Thanks for the note. You’ve been sending them like clockwork for about a decade now, after I had given some money to your organization. Thanks for remembering me. Thanks again for the nice world map. Thanks too for not placing the United States in the center of the thing. Thanks I guess for firing or re-educating all the old school Ameri-Centric cartographers in your fold.

The map is beautiful. Across the top there is a Medecins Sans Frontieres quote ”We find out where conditions are the worst - the places where others are not going - and that’s where we want to be”. It’s a commendable dicta. Accompanying the map is the form letter, and the phaux Post-it saying:

“We haven’t heard from you in a while and your support is so critical to us. Please help today if you possibly can!

It’s no more or less charming or fakey than the other “personalized” communiques I get from other organizations looking for me to give. I don’t fault you for that.

My problem with ever giving to your organization again started on September 1, 2005. Hurricane Katrina had just devastated most of the Gulf Coast of the US. You can look up for yourself all the stats. Many of us with little or no money were still hungry for information, anxious to donate somewhere, looking for a place to land. I thought to myself: “Disaster in the world. Help.” and I went to your website.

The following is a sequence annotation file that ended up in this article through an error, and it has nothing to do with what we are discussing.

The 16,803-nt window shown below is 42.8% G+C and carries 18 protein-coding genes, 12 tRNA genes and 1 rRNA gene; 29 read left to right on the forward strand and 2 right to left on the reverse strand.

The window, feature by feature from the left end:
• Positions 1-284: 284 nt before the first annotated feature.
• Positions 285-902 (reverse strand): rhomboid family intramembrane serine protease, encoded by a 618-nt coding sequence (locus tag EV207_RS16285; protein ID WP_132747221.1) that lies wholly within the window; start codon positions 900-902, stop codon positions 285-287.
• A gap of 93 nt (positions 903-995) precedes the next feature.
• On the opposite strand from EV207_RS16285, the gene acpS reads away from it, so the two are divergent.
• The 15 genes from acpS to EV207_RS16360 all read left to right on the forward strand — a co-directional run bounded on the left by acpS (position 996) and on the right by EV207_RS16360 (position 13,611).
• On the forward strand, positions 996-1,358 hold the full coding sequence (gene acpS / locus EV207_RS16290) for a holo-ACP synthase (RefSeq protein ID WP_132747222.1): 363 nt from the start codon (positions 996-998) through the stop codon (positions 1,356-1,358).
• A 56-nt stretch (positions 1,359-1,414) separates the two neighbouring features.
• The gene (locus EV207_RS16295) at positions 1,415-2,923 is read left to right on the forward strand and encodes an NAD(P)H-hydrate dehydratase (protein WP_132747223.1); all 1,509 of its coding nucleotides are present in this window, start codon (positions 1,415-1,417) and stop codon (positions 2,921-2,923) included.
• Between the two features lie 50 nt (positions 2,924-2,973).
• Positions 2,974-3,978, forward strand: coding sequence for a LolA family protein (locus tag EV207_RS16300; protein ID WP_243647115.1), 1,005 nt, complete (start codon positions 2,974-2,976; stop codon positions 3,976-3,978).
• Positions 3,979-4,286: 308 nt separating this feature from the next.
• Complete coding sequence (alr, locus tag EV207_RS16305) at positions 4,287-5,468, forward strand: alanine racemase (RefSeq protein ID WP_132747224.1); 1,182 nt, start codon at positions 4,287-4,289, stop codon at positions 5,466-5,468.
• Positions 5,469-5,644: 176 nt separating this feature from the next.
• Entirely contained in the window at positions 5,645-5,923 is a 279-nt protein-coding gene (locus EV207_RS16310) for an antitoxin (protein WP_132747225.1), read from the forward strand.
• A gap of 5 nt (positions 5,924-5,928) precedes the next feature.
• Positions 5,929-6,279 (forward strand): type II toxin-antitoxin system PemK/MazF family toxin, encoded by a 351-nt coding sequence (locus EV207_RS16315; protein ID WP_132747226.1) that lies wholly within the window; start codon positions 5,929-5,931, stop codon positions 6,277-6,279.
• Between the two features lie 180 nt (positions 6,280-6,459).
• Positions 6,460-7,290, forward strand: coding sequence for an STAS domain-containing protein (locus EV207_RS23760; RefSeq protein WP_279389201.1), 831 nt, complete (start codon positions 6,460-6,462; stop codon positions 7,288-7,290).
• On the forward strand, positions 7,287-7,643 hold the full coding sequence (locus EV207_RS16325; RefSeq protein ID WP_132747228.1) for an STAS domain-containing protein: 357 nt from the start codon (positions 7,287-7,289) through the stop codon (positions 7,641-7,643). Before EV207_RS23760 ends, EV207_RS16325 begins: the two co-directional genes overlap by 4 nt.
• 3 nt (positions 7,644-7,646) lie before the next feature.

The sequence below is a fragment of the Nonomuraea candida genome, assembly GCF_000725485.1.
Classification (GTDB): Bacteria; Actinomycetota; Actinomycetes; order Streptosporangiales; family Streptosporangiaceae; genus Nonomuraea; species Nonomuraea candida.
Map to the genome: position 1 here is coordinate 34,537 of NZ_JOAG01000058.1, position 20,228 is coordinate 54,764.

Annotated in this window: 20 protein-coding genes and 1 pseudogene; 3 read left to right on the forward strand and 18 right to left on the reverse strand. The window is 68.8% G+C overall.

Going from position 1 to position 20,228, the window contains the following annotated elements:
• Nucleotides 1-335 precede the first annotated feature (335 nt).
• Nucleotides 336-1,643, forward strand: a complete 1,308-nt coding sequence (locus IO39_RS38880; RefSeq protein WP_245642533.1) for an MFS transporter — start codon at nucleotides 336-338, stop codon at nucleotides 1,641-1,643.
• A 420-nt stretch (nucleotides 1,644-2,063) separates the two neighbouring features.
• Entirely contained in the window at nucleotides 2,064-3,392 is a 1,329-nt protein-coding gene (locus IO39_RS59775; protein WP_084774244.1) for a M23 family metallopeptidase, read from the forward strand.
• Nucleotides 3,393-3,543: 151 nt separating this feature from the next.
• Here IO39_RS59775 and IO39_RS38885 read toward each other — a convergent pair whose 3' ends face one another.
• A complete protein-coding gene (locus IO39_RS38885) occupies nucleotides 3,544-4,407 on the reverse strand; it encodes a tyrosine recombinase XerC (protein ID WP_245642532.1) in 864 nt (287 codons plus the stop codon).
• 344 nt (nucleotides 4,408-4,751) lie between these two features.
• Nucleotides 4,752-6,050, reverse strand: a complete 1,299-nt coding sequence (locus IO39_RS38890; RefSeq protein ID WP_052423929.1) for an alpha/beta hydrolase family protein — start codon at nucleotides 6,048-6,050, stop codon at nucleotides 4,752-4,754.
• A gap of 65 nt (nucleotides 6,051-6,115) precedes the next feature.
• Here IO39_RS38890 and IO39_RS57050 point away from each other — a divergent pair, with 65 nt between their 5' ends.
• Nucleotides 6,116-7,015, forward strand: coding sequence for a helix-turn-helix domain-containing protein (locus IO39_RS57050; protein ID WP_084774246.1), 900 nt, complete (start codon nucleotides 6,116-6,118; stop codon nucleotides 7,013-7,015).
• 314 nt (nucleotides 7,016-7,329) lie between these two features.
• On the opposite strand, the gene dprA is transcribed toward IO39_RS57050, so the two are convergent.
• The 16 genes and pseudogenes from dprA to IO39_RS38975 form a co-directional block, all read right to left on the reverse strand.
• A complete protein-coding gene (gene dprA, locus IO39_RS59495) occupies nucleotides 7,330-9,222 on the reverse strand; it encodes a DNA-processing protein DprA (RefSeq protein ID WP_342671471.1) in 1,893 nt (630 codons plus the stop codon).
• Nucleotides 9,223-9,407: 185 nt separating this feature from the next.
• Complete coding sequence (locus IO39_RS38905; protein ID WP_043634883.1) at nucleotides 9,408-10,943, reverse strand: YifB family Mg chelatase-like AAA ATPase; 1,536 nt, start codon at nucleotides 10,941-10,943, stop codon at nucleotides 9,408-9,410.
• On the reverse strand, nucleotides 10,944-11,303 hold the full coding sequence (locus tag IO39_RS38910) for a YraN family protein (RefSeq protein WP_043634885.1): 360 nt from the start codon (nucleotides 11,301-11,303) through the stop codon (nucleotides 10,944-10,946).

Your next mailer came with the cute “We miss you” on a Post-it equivalent.

Still nothing.

Now, I know that MSF is devoted to disaster in underserved, -read third world- areas. And I get that. But not even an acknowledgement that Katrina had struck the US.? Not a single link on your front page stating something like:

“Katrina and its devastation, while catastrophic, lies outside of the economic and geographic sphere of our work. However, we recognize tragedy when we see it, and here’s a few links to appropriate organizations... etc, etc, blah blah blah”

3 - 5 lines. How hard would that have been, Sophie? I’m guessing the US gives a substantial amount to your organization. Hell, you have offices in New York!!
We’re the richest place on the planet. But we have problems, yes, and there is much to our infrastructure that has rotted, gone fetid, remains racist, ignored, and will mark us badly for a long time. Because of that, we have many poor here. And they suffer first.

So while I didn’t expect your organization to land choppers and cargo planes full of supplies and medications at Louis Armstrong New Orleans International Airport, I never expected MSF to be so worldly myopic and idea-driven that they’d outright ignore tragedy based on world position and GNP.